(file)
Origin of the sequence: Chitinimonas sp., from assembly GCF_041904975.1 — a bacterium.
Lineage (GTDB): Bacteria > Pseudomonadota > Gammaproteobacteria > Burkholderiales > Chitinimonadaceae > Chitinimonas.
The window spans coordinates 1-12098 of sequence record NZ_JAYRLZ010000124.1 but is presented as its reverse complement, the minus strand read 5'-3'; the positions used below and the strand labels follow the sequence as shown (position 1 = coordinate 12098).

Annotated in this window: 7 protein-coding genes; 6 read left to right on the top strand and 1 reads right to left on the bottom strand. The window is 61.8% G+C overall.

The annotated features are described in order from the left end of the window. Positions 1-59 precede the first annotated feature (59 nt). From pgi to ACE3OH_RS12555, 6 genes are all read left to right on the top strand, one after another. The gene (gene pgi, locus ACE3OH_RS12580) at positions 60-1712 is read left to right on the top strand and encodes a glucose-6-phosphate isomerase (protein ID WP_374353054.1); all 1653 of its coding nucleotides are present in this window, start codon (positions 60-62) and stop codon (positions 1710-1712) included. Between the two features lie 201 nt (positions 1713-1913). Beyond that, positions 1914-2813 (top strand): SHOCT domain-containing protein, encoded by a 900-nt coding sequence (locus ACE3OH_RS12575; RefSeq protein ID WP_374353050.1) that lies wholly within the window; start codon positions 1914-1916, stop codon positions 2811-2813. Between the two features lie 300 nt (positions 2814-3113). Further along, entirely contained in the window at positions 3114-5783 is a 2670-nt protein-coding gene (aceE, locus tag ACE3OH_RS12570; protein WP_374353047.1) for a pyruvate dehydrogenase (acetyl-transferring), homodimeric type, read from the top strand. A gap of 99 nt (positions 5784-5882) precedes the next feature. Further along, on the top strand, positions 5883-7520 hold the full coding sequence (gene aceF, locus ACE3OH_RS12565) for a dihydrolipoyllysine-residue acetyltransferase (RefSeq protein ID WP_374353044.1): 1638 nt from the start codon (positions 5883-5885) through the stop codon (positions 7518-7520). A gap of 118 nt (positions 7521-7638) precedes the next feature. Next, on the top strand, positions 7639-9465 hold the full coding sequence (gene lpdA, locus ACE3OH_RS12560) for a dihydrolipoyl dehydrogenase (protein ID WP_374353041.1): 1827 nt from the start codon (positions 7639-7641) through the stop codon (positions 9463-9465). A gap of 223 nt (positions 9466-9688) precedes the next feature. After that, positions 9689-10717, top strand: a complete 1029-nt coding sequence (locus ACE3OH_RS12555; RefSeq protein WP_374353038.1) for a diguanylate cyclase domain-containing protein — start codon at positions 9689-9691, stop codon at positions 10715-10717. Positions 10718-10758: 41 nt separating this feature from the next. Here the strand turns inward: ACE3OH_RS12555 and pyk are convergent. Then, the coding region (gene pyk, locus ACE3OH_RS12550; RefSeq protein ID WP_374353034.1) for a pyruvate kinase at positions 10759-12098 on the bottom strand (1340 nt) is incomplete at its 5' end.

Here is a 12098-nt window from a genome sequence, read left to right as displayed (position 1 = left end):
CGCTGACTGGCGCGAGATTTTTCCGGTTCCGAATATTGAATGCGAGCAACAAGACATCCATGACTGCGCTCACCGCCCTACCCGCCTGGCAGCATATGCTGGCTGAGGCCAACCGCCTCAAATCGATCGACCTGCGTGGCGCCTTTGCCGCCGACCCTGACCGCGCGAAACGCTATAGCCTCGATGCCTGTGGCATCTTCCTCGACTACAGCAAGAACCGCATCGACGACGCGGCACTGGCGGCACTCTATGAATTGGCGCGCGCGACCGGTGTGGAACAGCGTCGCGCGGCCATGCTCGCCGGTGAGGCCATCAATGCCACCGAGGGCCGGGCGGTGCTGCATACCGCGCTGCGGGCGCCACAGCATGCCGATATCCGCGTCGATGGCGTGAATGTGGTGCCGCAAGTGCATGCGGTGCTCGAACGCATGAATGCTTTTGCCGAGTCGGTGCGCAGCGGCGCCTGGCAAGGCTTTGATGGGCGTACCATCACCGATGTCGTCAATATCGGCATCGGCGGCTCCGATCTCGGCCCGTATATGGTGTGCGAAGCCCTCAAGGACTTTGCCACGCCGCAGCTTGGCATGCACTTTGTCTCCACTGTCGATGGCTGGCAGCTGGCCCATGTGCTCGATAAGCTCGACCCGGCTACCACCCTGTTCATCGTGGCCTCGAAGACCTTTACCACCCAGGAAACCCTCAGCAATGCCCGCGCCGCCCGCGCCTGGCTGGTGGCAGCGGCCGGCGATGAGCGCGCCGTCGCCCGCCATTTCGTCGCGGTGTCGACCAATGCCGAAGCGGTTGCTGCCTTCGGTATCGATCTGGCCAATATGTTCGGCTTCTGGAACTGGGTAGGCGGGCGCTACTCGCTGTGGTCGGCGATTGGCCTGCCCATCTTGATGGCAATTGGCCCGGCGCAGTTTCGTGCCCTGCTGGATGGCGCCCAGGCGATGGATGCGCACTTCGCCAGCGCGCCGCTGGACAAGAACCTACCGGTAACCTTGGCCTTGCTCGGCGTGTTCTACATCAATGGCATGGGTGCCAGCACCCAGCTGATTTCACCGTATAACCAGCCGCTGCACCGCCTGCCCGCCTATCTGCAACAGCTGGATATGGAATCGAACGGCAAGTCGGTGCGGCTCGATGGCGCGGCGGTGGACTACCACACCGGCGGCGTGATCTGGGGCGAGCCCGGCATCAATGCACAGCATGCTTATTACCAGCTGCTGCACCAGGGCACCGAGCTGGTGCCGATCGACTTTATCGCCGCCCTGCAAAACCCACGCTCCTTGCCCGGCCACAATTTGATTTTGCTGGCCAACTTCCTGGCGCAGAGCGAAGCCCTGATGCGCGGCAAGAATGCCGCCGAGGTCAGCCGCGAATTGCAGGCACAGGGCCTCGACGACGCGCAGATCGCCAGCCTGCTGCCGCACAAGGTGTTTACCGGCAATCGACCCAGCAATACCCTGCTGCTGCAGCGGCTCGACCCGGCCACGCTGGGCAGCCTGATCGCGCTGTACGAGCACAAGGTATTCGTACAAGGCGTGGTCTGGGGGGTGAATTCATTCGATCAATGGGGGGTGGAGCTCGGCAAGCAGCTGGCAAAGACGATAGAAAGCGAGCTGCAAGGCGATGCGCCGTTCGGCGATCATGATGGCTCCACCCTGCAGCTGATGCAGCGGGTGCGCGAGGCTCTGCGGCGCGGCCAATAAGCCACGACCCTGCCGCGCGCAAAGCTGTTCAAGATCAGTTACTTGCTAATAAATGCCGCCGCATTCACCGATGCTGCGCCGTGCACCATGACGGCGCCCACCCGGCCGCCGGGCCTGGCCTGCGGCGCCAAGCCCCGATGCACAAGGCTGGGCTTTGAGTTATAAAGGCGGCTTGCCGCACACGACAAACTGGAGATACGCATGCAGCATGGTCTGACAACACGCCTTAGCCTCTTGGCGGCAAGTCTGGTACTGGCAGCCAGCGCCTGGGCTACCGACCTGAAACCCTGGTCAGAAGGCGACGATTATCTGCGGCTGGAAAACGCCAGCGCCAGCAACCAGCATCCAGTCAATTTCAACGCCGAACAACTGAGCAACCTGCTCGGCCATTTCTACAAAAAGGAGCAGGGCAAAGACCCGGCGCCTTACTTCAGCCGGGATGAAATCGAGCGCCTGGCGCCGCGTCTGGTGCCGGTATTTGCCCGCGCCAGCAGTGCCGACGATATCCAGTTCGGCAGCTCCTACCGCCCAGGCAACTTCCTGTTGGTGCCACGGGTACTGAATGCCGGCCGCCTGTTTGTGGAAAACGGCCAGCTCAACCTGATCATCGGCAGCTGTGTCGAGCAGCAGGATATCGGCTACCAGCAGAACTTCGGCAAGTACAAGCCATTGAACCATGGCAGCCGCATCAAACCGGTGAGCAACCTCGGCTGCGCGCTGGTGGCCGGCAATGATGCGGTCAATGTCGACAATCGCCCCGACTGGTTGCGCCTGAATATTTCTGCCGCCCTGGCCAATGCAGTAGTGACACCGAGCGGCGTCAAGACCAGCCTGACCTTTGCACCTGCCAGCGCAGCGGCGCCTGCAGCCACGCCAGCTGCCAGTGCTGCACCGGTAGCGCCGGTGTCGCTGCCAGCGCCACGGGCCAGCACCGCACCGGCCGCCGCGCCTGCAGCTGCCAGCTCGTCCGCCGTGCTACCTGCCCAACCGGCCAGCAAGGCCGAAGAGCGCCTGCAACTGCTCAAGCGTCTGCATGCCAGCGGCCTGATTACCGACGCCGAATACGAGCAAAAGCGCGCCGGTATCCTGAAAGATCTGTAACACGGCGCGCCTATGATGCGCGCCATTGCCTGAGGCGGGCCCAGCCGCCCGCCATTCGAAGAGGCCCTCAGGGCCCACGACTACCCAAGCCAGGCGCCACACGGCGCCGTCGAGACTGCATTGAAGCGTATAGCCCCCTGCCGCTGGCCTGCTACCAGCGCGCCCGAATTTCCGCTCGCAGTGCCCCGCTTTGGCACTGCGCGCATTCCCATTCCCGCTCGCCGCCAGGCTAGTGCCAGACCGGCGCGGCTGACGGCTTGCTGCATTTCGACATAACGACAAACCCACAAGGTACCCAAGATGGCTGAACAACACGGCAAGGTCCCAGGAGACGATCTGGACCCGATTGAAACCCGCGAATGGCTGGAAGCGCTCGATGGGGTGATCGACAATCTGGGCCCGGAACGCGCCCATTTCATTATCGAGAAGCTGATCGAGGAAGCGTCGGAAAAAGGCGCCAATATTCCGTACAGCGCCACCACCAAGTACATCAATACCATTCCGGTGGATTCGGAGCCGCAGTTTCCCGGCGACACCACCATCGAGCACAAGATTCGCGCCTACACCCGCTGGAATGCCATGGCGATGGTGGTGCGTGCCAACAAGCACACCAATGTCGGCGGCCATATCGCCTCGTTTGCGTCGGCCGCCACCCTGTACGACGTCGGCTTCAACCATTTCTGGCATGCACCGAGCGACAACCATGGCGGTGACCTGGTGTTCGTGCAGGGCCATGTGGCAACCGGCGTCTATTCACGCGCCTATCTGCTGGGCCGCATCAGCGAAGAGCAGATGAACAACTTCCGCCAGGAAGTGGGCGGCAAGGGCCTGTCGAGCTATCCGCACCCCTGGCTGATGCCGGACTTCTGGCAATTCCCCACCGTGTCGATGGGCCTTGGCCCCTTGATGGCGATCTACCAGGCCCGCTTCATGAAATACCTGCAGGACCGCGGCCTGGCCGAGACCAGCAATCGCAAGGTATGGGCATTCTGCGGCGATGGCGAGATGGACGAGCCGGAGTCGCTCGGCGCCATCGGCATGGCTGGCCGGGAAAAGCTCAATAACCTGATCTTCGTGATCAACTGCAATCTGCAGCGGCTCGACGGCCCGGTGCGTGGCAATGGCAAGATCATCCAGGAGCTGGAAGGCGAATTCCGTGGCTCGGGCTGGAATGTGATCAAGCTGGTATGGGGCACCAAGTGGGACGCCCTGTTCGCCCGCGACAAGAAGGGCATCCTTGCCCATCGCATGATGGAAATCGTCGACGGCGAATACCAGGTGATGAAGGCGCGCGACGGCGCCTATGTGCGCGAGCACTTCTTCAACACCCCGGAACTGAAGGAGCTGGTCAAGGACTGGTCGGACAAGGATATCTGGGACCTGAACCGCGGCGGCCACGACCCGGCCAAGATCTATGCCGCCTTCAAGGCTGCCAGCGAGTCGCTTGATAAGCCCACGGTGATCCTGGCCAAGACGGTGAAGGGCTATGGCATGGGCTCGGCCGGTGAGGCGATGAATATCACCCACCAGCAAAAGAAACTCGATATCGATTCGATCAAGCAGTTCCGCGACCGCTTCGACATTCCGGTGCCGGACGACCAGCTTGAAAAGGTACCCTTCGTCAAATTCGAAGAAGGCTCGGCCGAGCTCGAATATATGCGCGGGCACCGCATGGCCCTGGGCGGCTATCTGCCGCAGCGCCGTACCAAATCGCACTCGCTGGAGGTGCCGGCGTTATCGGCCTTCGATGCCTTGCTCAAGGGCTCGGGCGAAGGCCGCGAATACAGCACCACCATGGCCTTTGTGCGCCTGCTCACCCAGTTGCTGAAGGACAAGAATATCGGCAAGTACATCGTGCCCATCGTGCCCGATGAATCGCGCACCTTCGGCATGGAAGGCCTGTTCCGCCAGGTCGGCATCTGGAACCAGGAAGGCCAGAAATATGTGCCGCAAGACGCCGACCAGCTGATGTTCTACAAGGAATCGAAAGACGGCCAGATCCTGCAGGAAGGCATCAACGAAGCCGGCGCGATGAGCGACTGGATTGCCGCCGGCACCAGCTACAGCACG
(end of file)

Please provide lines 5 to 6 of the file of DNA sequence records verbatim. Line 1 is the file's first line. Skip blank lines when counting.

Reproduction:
The annotated features are described in order from the left end of the window. Positions 1-59 precede the first annotated feature (59 nt). From pgi to ACE3OH_RS12555, 6 genes are all read left to right on the top strand, one after another. The gene (gene pgi, locus ACE3OH_RS12580) at positions 60-1712 is read left to right on the top strand and encodes a glucose-6-phosphate isomerase (protein ID WP_374353054.1); all 1653 of its coding nucleotides are present in this window, start codon (positions 60-62) and stop codon (positions 1710-1712) included. Between the two features lie 201 nt (positions 1713-1913). Beyond that, positions 1914-2813 (top strand): SHOCT domain-containing protein, encoded by a 900-nt coding sequence (locus ACE3OH_RS12575; RefSeq protein ID WP_374353050.1) that lies wholly within the window; start codon positions 1914-1916, stop codon positions 2811-2813. Between the two features lie 300 nt (positions 2814-3113). Further along, entirely contained in the window at positions 3114-5783 is a 2670-nt protein-coding gene (aceE, locus tag ACE3OH_RS12570; protein WP_374353047.1) for a pyruvate dehydrogenase (acetyl-transferring), homodimeric type, read from the top strand. A gap of 99 nt (positions 5784-5882) precedes the next feature. Further along, on the top strand, positions 5883-7520 hold the full coding sequence (gene aceF, locus ACE3OH_RS12565) for a dihydrolipoyllysine-residue acetyltransferase (RefSeq protein ID WP_374353044.1): 1638 nt from the start codon (positions 5883-5885) through the stop codon (positions 7518-7520). A gap of 118 nt (positions 7521-7638) precedes the next feature. Next, on the top strand, positions 7639-9465 hold the full coding sequence (gene lpdA, locus ACE3OH_RS12560) for a dihydrolipoyl dehydrogenase (protein ID WP_374353041.1): 1827 nt from the start codon (positions 7639-7641) through the stop codon (positions 9463-9465). A gap of 223 nt (positions 9466-9688) precedes the next feature. After that, positions 9689-10717, top strand: a complete 1029-nt coding sequence (locus ACE3OH_RS12555; RefSeq protein WP_374353038.1) for a diguanylate cyclase domain-containing protein — start codon at positions 9689-9691, stop codon at positions 10715-10717. Positions 10718-10758: 41 nt separating this feature from the next. Here the strand turns inward: ACE3OH_RS12555 and pyk are convergent. Then, the coding region (gene pyk, locus ACE3OH_RS12550; RefSeq protein ID WP_374353034.1) for a pyruvate kinase at positions 10759-12098 on the bottom strand (1340 nt) is incomplete at its 5' end.

Here is a 12098-nt window from a genome sequence, read left to right as displayed (position 1 = left end):